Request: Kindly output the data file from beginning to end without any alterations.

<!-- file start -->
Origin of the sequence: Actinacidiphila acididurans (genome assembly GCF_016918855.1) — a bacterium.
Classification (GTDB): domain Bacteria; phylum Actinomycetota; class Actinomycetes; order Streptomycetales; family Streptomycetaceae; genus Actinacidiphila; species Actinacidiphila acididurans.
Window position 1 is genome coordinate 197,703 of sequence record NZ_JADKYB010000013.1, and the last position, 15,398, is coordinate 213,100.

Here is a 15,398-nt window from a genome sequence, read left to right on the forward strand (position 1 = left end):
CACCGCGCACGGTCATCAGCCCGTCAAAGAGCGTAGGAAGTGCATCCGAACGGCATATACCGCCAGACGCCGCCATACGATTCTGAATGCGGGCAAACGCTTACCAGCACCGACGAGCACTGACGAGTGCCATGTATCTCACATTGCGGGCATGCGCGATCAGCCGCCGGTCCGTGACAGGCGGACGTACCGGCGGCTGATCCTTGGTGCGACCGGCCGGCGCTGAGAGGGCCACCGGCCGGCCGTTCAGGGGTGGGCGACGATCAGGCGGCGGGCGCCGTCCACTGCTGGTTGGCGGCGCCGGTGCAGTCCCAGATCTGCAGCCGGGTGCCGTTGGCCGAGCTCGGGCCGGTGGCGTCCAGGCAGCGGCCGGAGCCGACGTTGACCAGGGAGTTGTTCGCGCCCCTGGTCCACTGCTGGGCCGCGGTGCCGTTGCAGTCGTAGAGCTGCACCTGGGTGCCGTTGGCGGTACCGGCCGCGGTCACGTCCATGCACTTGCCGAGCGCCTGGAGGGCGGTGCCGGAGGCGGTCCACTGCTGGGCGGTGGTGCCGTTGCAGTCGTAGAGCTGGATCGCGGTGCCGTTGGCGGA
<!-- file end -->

Origin of the sequence: Actinacidiphila acididurans (genome assembly GCF_016918855.1) — a bacterium.
Classification (GTDB): domain Bacteria; phylum Actinomycetota; class Actinomycetes; order Streptomycetales; family Streptomycetaceae; genus Actinacidiphila; species Actinacidiphila acididurans.
Window position 1 is genome coordinate 197,703 of sequence record NZ_JADKYB010000013.1, and the last position, 15,398, is coordinate 213,100.

Here is a 15,398-nt window from a genome sequence, read left to right on the forward strand (position 1 = left end):
CACCGCGCACGGTCATCAGCCCGTCAAAGAGCGTAGGAAGTGCATCCGAACGGCATATACCGCCAGACGCCGCCATACGATTCTGAATGCGGGCAAACGCTTACCAGCACCGACGAGCACTGACGAGTGCCATGTATCTCACATTGCGGGCATGCGCGATCAGCCGCCGGTCCGTGACAGGCGGACGTACCGGCGGCTGATCCTTGGTGCGACCGGCCGGCGCTGAGAGGGCCACCGGCCGGCCGTTCAGGGGTGGGCGACGATCAGGCGGCGGGCGCCGTCCACTGCTGGTTGGCGGCGCCGGTGCAGTCCCAGATCTGCAGCCGGGTGCCGTTGGCCGAGCTCGGGCCGGTGGCGTCCAGGCAGCGGCCGGAGCCGACGTTGACCAGGGAGTTGTTCGCGCCCCTGGTCCACTGCTGGGCCGCGGTGCCGTTGCAGTCGTAGAGCTGCACCTGGGTGCCGTTGGCGGTACCGGCCGCGGTCACGTCCATGCACTTGCCGAGCGCCTGGAGGGCGGTGCCGGAGGCGGTCCACTGCTGGGCGGTGGTGCCGTTGCAGTCGTAGAGCTGGATCGCGGTGCCGTTGGCGGA